As he rightly told the House, this fine civic table service was ordered on behalf of the mayor and corporation of Dudley in April, 1955, from the Worcester Royal Porcelain Company. I agree with him that once the pieces had been manufactured they would be of no value except as curiosities to anybody except the borough itself. At the time when the order was placed goods such as these were free of Purchase Tax. As the result of the autumn Budget they became chargeable at 30 per cent. with effect from 27th October. The service was not ready for delivery until 9th November. It was in those circumstances that the manufacturers asked—I must say, properly asked—for payment of the tax at 30 per cent., amounting, as the hon. Gentleman rightly said, to £166 15s. 5d., as an addition to the contract price, because under the law they would have to account for tax to the Crown.

The hon. Gentleman's argument, as I understand it, is that the law has in this case produced a situation which is unacceptable, and he wants to see whether there is any way of getting round it. He wrote to me. He had a talk with me. I wrote to him. Now, entirely within his rights, he is raising the question on the Adjournment of the House. I am bound to put to him that whenever Purchase Tax is raised numbers of people who have already placed orders may be caught thereby. I recognise that this case has special significance in the life of his borough and his constituency, but, of course, there are many cases which could be argued similarly, where, for example, an individual has placed an order for a car or something of that kind and then, through a rise in the rate of Purchase Tax, he finds that the cost of his order to him is considerably larger than he bargained for.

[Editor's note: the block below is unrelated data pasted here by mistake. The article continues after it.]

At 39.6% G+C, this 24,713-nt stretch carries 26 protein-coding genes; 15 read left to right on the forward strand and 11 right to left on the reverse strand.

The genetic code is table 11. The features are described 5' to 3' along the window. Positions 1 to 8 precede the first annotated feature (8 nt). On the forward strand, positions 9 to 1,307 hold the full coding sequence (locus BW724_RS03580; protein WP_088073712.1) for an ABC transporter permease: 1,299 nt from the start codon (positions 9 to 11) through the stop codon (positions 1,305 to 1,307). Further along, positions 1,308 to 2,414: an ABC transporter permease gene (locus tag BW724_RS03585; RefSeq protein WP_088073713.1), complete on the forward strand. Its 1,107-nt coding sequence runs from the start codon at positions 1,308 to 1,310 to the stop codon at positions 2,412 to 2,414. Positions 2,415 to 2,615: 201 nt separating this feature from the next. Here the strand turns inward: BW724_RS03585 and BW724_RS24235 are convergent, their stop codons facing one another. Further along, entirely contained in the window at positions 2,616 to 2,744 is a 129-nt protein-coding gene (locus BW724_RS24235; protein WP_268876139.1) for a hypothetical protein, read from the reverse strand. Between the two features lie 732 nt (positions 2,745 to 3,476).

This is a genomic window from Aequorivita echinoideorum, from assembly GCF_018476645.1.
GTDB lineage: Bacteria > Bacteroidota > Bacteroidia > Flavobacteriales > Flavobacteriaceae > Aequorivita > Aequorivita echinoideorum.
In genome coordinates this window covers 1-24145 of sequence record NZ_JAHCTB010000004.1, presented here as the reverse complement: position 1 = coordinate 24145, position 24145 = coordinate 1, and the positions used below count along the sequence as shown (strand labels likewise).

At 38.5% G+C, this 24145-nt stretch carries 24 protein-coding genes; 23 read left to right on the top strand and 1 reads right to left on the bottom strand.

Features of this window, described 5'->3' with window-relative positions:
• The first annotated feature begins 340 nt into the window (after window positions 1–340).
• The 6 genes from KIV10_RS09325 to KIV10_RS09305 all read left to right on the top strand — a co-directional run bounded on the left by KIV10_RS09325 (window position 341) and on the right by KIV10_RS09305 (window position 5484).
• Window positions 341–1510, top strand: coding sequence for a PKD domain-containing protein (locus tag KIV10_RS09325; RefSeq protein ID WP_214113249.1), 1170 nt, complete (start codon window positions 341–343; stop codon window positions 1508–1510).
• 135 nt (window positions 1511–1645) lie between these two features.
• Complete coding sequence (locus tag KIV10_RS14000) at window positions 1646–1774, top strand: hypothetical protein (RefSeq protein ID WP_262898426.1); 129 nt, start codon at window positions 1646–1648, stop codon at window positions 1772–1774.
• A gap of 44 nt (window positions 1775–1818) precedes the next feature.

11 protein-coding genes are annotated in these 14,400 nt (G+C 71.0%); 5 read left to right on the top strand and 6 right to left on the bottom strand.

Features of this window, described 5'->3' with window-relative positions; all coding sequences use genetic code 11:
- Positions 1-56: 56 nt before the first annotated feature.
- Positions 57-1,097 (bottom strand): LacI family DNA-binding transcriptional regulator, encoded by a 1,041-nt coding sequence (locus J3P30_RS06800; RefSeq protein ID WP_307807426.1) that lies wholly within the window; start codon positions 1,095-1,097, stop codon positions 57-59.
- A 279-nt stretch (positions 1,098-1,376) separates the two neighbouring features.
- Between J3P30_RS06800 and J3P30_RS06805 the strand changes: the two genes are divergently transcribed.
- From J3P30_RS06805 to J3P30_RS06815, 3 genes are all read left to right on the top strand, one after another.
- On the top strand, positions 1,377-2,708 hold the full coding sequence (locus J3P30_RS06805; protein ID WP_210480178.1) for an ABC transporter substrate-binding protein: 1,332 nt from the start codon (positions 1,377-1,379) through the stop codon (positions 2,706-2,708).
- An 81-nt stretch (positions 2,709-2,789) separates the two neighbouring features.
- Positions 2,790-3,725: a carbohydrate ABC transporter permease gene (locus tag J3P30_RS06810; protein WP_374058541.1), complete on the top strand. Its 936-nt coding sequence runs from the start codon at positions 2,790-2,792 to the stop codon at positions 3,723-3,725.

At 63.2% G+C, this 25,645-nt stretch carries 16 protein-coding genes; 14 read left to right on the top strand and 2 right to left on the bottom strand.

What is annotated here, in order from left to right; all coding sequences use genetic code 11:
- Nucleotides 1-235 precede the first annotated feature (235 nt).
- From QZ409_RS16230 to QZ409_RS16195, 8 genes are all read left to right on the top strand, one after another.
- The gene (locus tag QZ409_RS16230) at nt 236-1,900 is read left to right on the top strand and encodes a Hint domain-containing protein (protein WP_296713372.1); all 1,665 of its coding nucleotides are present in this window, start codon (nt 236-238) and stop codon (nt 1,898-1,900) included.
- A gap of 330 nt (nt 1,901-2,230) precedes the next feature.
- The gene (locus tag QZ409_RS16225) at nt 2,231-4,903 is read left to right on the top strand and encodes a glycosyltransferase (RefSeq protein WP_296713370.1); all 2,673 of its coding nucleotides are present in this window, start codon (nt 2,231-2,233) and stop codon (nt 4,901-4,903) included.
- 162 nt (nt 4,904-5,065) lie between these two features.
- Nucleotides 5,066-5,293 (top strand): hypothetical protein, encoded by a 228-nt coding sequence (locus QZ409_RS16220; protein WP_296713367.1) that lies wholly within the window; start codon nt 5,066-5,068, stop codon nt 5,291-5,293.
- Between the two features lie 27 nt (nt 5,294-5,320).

Mr. Wigg

Surely the right hon. Gentleman will agree that there is a world of difference between ordering a car, which, if the person ordering it does not take delivery of it, can be used by some other person, and goods of this kind, a banqueting service bearing the arms of a county borough? In my submission that establishes the ownership of the service. Moreover, a deposit had been paid.

Mr. Brooke

I do not think that point is material. I have to have regard to the law, and what it is my duty to do is to explain to the House that the Customs, having taken legal advice, have here interpreted the law according to that advice. While I can well see that various arguments may be adduced, yet I fear that they do not make any difference to the meaning of the law on the subject. I am sure he will agree—I think he made it clear in his speech—that the question whether or not further funds were available is not really material in this case. I think he is resting his argument largely on the particular characterisation that was put on the pieces of this table service. That, I fear I must tell him, does not seem to us to be material to the legal position.